Breck Eisner’s The Crazies is a film that makes no bones about what it is. I had expected another run-of-the-mill horror film going in, but left the theatre pleasantly surprised. The Crazies is a tightly wound ball of suspense that will manage to unsettle and entertain you. The film is loosely based on George Romero’s 1973 movie of the same name; that film focused on both the civilian and military response to a deadly outbreak in a small town. Like Romero’s other work the film contained timely social commentary, in this case the film was a satire of the Vietnam War. The 2010 version of The Crazies is a little different, with the focus on squarely on the civilians, their dealings with the infected and the brutal military containment of the town. Now I’m sure you could draw out some kind of analogy relating to the wars in Afghanistan or Iraq, but if there is any underlying message it doesn’t feel nearly as ham-handed as some of Romero’s efforts. The Crazies is a rare example of a Hollywood horror film that is not only a good genre film, but a pretty decent flick period. Unlike many other horror films, you’ll feel invested in the movie and actually root for the characters to survive.
Spoilers to follow.
Welcome to picture perfect Ogden Marsh, an ordinary farming community in rural Iowa. This is a town where nothing really exciting ever happens, and that’s just the way the residents like it. Here we meet the local Sheriff David Dutton (Timothy Olyphant) and his pregnant wife Judy (Radha Mitchell), the town doctor. When a local man unexpectedly shows up to a high school baseball game wielding a shotgun, Sheriff Dutton is forced to shoot him in self-defense. In the wake of this incident, more townsfolk begin to acting strangely; what was another painfully normal Spring in Ogdgen Marsh slowly begins turning into a nightmare for the residents. As things spiral out of control, Dutton and his Deputy (Joe Anderson) discover that a military aircraft containing a biological weapon recently crashed into the reservoir, contaminating the local water supply. Before the two are able to warn the residents the military cordons off the town and begin rounding up the infected families with brutal efficiency.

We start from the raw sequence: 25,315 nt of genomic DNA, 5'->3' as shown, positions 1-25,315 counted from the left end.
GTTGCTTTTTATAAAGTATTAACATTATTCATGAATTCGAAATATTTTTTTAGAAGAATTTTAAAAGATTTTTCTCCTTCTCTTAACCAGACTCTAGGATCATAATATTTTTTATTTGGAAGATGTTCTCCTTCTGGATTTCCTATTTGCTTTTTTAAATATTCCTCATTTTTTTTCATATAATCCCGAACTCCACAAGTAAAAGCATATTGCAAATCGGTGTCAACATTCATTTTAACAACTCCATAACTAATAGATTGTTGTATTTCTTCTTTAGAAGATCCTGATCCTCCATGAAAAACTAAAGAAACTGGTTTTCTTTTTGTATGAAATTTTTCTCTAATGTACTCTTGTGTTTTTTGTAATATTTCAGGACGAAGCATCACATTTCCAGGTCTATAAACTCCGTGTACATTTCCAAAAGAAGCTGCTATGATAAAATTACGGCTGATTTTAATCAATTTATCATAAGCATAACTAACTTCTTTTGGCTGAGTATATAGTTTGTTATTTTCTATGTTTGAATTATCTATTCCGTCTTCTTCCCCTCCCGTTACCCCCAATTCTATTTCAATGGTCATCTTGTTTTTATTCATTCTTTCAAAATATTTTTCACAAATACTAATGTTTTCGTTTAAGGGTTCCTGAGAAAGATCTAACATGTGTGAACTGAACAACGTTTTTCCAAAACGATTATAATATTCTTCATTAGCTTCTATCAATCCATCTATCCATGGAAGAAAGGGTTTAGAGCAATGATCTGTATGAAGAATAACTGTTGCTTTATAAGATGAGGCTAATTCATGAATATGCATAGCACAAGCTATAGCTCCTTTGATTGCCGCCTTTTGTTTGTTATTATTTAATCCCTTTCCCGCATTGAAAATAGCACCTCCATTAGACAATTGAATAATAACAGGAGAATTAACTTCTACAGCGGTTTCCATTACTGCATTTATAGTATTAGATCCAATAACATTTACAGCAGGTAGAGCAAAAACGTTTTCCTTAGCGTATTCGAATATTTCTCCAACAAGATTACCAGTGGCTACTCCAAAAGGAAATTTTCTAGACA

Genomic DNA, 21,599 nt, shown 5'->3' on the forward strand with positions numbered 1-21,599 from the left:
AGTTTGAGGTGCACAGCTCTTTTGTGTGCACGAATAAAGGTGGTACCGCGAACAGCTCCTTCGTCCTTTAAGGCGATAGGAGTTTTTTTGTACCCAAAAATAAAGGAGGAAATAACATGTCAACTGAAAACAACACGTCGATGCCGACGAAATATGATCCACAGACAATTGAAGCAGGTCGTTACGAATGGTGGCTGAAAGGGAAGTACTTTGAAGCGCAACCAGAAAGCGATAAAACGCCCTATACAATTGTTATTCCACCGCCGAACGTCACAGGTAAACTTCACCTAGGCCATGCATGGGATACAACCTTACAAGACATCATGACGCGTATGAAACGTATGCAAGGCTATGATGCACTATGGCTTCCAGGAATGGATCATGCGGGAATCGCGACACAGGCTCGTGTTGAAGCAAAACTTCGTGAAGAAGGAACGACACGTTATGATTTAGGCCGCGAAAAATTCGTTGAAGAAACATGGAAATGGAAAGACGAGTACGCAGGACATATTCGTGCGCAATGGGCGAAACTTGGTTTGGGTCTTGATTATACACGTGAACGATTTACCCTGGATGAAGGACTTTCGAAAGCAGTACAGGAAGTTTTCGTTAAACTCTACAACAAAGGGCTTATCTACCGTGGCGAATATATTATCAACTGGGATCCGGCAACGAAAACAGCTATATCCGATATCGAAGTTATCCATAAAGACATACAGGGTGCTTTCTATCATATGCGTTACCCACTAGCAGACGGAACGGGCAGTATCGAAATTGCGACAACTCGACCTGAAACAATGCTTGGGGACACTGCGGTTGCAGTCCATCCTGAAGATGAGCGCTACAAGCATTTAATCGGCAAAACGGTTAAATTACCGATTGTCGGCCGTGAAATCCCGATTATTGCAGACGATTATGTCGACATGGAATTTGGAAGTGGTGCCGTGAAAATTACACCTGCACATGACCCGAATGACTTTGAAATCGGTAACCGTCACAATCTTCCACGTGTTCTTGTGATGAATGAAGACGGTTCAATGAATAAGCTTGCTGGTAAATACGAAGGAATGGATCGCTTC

Small towns are generally kind of creepy, more so when their residents are all homicidal maniacs. The Crazies latches on to that small town paranoia and runs with it; your friends, your family, your neighbours and coworkers all have the frightening capacity to commit horrible acts of violence, you just don’t know it yet. One thing I really liked about The Crazies was how well it was shot; it’s not something I usually even consider when watching a horror film. This is likely thanks to cinematographer and horror veteran Maxime Alexandre (Haute Tension, The Hills Have Eyes), he makes the most of the open spaces provided by the mid-Western United States. Every location is transformed by the outbreak, the more mundane the locale, the more sinister it becomes: A massacre in the schoolyard; murderers at the truckstop; psychotic mayhem at a carwash! You’ll never look at a small town the same way. The Crazies has been marketed as a zombie film, which is only half true. The characters spend more time worrying about the military than their infected former friends and neighbours. The film is true to its survival-horror roots though, there are definitely some very intense, claustrophobic scenes involving the eponymous crazies. However, I found the prospect of my own government trying to hunt and kill me for reasons beyond my control far more frightening than any crazed infected maniacs could ever be. A maniac you can fight. A heavily armed gunship or a nuclear weapon, not so much.
Anyone who watched HBO’s Deadwood knows that Timothy Olyphant is perhaps one of the most underrated and under-utilized actors working today. Olyphant has had a pretty storied career so far, he’s been involved in some great projects and some real stinkers. However, its roles like Sheriff Dutton in The Crazies that remind you of what a solid actor he is. Olyphant really deserves to be a bigger star than he is. The same is true of Radha Mitchell, who has carved out a niche for herself in the horror genre. Mitchell is a talented actress who brings a lot to any project she’s involved with, particularly this one. Both Olyphant and Mitchell are great as a husband and wife who are pillars of their small community. Thrust into an unimaginable situation they’re both very believable; there are no heroes in The Crazies, what makes the viewer sympathize with the Dutton family is the fact that they’re so average.
The Crazies is one of the better horror films Hollywood has produced in a long time. The film executes its disturbing premise very well and doesn’t cop out on the ending. It’s not overly gorey, but still manages to get under your skin. You can’t really ask for much more from this kind of film, it’s a prime example of horror done right. If they have to keep remaking George Romero movies, I’ll be glad if they turn out as well as The Crazies.